Monday,24 September, 2018
Current issue | Issue 1288, (24 - 30 March 2016)
Monday,24 September, 2018
Issue 1288, (24 - 30 March 2016)

Ahram Weekly

Success in Rio

Egypt pentathletes continued to shine at the modern pentathlon World Cup series, claiming two silver medals in the second round in Rio de Janeiro, reports Inas Mazhar

Al-Ahram Weekly

This time it was Omar, the elder of the Al-Geziri brothers, who clinched a medal at World Cup II. Omar took the silver medal after brother Amr had won the gold medal at World Cup I which was held last month in Cairo.

In the mixed relay competition, the Egyptian duo of Islam Hamed and Haidy Adel had an impressive performance that awarded them a silver medal.

At Rio, Woongtae Jun of Korea continued his rise through the elite ranks by securing the men’s individual gold at the second stage of the 2016 UIPM World Cup.

The 20-year-old Woongtae is the youngest man in the top 10 of the senior world rankings and his success at this official Olympic test event closely followed his victory in the season-ending 2015 Champion of Champions in Doha, Qatar.
His emergence has been so convincing that he is now perhaps Asia’s best chance of an Olympic medal when the world’s best modern pentathletes return to Rio de Janeiro in August.

Having embarked on a highly competitive combined event in sixth place with a 25-second handicap, he showed levels of determination, composure and fitness that will certainly befit the ultimate stage if Woongtae can reproduce them later this year

“I’m so happy because, after the Champion of Champions, I promised myself that I would be better this year,” said the world’s seventh ranked athlete after his victory.

“There is a lot of time between now and August, and I will be preparing very hard in Korea for the Olympic Games.”

Modern pentathlon’s new world prodigy Woongtae had denied Omar Al-Geziri a gold medal that few would have begrudged him given how consistently he performed all week. But the Egyptian was deliriously happy with his own landmark achievement of silver, with Hungary’s Adam Marosi picking up bronze.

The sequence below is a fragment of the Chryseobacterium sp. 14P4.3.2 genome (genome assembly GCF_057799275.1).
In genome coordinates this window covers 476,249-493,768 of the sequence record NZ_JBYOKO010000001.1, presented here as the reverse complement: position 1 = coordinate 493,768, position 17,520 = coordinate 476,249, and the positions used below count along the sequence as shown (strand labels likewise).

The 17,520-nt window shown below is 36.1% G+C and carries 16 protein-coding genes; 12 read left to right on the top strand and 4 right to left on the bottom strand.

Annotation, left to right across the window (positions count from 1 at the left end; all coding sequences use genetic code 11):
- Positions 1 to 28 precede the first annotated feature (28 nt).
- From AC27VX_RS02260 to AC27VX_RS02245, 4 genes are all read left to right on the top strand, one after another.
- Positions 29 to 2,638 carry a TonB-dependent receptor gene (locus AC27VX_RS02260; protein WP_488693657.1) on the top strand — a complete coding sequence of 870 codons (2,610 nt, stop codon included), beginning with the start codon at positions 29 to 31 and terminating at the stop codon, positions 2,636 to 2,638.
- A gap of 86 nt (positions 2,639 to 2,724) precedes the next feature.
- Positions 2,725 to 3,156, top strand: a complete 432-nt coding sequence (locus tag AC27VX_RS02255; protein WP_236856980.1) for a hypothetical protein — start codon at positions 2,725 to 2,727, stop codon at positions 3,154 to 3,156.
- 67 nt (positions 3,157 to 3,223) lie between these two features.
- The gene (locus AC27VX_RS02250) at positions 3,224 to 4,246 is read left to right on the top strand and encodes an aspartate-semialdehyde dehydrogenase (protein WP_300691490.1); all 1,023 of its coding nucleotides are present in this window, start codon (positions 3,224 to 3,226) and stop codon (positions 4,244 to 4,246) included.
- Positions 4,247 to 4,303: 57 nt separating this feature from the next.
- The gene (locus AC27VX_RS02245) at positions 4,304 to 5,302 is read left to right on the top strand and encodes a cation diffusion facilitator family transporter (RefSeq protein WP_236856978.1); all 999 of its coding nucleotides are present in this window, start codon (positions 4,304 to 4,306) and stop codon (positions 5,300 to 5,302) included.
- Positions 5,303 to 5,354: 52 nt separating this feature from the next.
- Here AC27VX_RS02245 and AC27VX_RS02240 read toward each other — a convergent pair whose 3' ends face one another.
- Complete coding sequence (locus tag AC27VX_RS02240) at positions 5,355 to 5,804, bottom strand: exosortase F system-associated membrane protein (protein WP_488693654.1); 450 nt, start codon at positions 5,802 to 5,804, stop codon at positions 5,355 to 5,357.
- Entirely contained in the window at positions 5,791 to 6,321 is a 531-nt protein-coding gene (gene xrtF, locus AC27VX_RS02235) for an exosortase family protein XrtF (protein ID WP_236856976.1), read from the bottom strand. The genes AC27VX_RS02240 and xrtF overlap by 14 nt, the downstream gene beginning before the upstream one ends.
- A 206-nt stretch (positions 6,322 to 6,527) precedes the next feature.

“It’s the first individual World Cup medal of my life, and I can’t explain how happy I am. I’m so proud of myself and my brother Amr. We have been pushing ourselves hard for 16 years in this sport and it’s paying off right now,” said Omar.

“He won the first World Cup, and now I have a silver medal. I’m very hungry for more and more – me and him.
“It’s a huge step towards getting a medal at the Olympics; I’m over the moon. But I can’t get too excited because I have to qualify and the season is very long, and we will see.”

It was Amr, gold medalist of World Cup I, who swam fastest in the morning, his time of 1:57.02 narrowly faster than James Cooke on 1:57.47 and his British compatriot Joseph Choong on 1:58.57.

At the end of a fencing bonus round dominated by the Hungarians Bence Demeter, who won six bouts to give himself six extra seconds in the combined event, and Robert Kasza, it was Russia’s Maksim Kustov who still led the standings narrowly ahead of Hungary’s Kasza and China’s Junli Guo, with Korea’s Woongtae in fifth.

Inside the Deodoro Stadium, Omar Al-Geziri, Guatemala’s Charles Fernandez, Germany’s Stefan Kollner and Hungary’s Adam Marosi were the four riders who managed a clean round.

China’s Guo Jianli was heading for a perfect round when he misjudged his approach to the last obstacle and incurred seven penalty points. The leader Kustov of Russia had a similar experience.

A score of 293 allowed the Russian to remain in a prominent position heading into the combined event, albeit conceding a four-second handicap to Omar Al-Geziri , who went out first. China’s Guo was only a further second behind the Russian Kustov, so it was destined to be a finale fraught with tension.

And so it proved, as Guo and Al-Geziri exchanged the lead in the early stages before the race developed into a four-way tussle. Al-Geziri clearly had the staying power necessary to win the event, but Woongtae showed exceptional accuracy at the shooting range to put pressure on the leader along with Marosi and Guatemala’s Fernandez.

Woongtae and Al-Geziri embarked on their final 800m almost neck and neck but the Korean made his move with around 500m to go and put a couple of seconds between them that he was never going to relinquish.

Klaus Schormann, president of UIPM, described the men’s individual final as an exciting competition. “At the end when we saw the changes from first to second, third, fourth, fifth, sixth place, always moving and changing, everybody enjoyed it so much.